The two candidates vying for the mayor's seat in Pismo Beach and the four individuals hoping to fill two seats on the City Council told a standing room only crowd Thursday why they should be elected or re-elected Nov. 4.

Incumbent Mayor Shelly Higginbotham is being challenged for the two-year term she has held for the last four years by Shell Beach resident Kevin Kreowski, a San Luis Obispo County native and Arroyo Grande High School graduate.

Kreowski told the room of 60-plus people that if he's running for mayor because he wants to give something to community where he was raised and calls home.

"I'm not looking to be a supervisor or a congressman or a senator," Kreowski said. "I'm looking to give back to my city."

If re-elected in November, Higginbotham would serve her third term as Pismo Beach mayor. She was first elected to the seat in 2010 and joked that for "98 percent of the time, I have enjoyed being mayor." 

She told the packed room in that time she has worked her hardest to make the city a better place to live, work and visit, something she would continue to do if she retains the gavel.

When asked whether there should be term limits for the council, Higginbotham, who has served on the City Council for 10 years, said it would depend on the length of the term.

"There's pros and cons to it," she said, adding it takes time to become familiar with city issues and serving as an elected official is a learning process. "I was a deer in headlights when I first got on the council."

Incumbent Councilwoman Mary Ann Reiss, who is the longest sitting councilmember, with 16 years under her belt, said it would be up to the voters to decide whether she keeps her seat. Reiss was also the city's first directly elected mayor.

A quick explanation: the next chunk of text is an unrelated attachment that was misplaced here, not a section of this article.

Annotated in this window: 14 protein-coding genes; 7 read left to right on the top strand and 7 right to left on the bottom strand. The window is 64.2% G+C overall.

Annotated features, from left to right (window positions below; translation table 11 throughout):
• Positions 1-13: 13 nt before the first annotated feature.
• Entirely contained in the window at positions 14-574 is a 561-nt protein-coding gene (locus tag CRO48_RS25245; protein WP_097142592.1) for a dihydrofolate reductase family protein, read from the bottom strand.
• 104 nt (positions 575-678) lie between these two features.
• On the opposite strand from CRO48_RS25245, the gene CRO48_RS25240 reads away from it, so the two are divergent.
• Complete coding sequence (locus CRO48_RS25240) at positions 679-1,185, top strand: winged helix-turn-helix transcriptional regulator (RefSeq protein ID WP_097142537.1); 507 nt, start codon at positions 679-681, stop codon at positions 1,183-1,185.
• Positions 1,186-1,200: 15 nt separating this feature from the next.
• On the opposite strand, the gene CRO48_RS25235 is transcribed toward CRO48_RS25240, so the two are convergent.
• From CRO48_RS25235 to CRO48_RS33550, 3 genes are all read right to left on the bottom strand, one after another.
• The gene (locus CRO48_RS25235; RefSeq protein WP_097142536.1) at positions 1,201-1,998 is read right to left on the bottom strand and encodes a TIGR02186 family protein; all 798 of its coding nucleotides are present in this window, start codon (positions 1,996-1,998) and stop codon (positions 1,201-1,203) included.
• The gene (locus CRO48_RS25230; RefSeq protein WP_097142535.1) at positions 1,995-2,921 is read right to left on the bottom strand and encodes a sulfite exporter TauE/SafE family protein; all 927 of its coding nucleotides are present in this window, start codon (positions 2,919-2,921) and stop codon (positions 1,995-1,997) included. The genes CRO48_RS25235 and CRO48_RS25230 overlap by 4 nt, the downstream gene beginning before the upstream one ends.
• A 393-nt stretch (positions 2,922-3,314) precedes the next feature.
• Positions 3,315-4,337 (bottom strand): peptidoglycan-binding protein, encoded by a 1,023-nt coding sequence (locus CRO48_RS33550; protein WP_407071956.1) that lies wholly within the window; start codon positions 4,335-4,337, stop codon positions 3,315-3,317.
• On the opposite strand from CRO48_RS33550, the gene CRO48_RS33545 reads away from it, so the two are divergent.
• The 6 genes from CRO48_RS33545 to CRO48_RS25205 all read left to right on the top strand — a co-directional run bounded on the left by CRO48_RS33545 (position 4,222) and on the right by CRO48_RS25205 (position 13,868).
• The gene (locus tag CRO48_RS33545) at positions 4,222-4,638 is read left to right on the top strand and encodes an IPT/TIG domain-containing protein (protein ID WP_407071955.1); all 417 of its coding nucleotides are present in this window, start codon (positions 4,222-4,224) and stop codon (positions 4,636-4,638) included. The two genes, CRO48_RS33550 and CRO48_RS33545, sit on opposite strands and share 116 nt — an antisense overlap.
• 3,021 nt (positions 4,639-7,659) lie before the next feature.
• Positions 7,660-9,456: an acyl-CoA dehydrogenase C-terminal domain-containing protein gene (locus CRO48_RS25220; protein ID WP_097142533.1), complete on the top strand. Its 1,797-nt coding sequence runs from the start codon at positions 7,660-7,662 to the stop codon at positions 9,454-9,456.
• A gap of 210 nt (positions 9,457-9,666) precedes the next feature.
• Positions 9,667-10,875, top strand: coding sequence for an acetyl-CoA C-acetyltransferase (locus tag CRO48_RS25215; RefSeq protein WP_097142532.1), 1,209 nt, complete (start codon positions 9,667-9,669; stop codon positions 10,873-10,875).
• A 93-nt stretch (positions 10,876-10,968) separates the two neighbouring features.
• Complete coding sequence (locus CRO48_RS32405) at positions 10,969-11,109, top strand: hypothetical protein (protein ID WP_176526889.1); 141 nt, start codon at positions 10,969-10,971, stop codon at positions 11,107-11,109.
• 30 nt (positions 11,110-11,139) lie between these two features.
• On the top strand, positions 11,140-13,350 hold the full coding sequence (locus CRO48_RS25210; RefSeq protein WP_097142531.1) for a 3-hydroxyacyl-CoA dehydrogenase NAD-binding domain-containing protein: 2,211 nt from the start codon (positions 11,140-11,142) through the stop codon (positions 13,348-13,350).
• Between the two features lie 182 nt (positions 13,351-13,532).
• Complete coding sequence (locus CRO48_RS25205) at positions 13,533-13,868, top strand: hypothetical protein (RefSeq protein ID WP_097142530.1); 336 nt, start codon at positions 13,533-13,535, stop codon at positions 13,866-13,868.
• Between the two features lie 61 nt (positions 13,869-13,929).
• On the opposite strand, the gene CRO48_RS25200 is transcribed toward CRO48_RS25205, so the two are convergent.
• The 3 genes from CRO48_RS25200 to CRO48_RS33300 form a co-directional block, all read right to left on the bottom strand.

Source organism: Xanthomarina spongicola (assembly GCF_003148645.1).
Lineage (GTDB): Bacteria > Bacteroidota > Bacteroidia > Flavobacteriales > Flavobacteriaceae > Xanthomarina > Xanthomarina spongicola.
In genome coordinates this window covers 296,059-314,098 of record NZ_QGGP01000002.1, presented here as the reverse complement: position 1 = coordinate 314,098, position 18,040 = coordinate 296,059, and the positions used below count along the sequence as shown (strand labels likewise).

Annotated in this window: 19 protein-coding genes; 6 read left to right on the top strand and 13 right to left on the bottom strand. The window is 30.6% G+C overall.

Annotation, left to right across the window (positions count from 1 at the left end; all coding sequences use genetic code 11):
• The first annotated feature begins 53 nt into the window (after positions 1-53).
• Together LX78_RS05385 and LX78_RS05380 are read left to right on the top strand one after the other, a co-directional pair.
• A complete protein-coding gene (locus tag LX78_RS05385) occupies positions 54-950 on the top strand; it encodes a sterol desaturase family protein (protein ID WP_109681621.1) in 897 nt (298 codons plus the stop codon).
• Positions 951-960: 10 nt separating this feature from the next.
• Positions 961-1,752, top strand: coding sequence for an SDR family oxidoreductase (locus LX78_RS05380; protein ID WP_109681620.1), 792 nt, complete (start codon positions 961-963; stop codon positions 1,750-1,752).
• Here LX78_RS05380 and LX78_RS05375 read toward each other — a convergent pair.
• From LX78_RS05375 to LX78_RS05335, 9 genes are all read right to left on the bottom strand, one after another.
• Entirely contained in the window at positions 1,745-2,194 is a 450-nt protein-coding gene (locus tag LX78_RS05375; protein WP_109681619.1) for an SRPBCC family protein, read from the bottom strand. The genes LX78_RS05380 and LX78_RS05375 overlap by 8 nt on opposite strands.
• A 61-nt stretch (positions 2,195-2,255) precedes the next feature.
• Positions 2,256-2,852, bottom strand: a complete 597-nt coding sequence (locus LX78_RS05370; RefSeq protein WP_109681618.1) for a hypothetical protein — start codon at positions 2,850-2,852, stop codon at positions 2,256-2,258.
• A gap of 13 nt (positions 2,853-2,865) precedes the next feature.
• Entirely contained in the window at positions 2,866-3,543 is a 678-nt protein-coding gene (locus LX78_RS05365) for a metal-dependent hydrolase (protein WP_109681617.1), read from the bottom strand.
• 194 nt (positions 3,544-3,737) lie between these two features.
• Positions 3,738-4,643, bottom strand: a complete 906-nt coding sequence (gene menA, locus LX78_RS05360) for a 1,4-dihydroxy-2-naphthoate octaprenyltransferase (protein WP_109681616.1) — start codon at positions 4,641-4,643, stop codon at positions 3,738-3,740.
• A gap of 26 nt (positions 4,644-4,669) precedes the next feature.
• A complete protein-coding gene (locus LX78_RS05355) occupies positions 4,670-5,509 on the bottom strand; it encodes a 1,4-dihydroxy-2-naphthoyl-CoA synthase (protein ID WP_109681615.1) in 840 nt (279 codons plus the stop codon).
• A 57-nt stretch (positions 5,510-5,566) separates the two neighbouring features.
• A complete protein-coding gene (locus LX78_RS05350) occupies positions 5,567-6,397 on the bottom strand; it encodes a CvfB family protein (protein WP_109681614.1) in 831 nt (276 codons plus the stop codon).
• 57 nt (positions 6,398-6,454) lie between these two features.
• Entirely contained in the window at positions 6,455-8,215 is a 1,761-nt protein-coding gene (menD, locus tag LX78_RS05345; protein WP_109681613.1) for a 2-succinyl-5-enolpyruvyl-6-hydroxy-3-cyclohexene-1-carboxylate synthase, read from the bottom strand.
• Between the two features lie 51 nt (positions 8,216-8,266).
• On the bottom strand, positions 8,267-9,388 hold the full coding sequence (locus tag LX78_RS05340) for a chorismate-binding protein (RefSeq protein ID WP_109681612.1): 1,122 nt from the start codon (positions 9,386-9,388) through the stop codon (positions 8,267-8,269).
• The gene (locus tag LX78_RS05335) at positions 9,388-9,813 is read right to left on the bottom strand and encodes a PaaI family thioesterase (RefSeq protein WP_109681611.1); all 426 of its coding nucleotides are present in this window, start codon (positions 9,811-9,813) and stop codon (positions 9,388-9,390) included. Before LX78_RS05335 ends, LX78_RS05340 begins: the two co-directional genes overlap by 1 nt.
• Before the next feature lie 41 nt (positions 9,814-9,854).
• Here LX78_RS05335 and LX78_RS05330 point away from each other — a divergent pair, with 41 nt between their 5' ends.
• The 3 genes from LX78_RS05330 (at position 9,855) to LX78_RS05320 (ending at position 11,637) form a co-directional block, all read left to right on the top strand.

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"Do they want me sitting here or not?," Reiss said about term limits and the upcoming election, which pits her and incumbent Councilman Kris Vardas against challengers Sheila Blake and Marcia Guthrie. Vardas is also seeking re-election.

Blake, who made an unsuccesful bid for election in 2012, and Guthrie both said they would support term limits.

"If it was good enough for FDR, it's good enough for us," Blake said. "It shouldn't be a career. Do your duty and then make room for someone else to do their duty."

Both Blake and Guthrie were vocal critics of the council and the Spanish Springs development that was recently proposed for development in Price Canyon, which triggered a citizens referendum that forced the council to rescind votes it made that many believe paved the way for the project to move forward. The proposal has since been taken off the table.

"We did a referendum because (the council) wasn't listening," Guthrie said. "If they are elected, it will be full-steam ahead in Price Canyon."

Asked whether any of the six supported Measure H-14, which would amend the city's general plan to limit large-scale development in areas of Price Canyon if it passes in November, Vardas said the council's role is to try to solve problems, which it did with the Spanish Springs project.

"Personally, I'd like to protect my views," Vardas said, "but as a councilmember, our job is to solve problems."

All six candidates agreed that revitalization and enhancement of downtown Pismo Beach needs to be a priority. Water also made the top list of priorities.

The candidates forum, which was moderated by the League of Women Voters, can be viewed on Charter channel 20.

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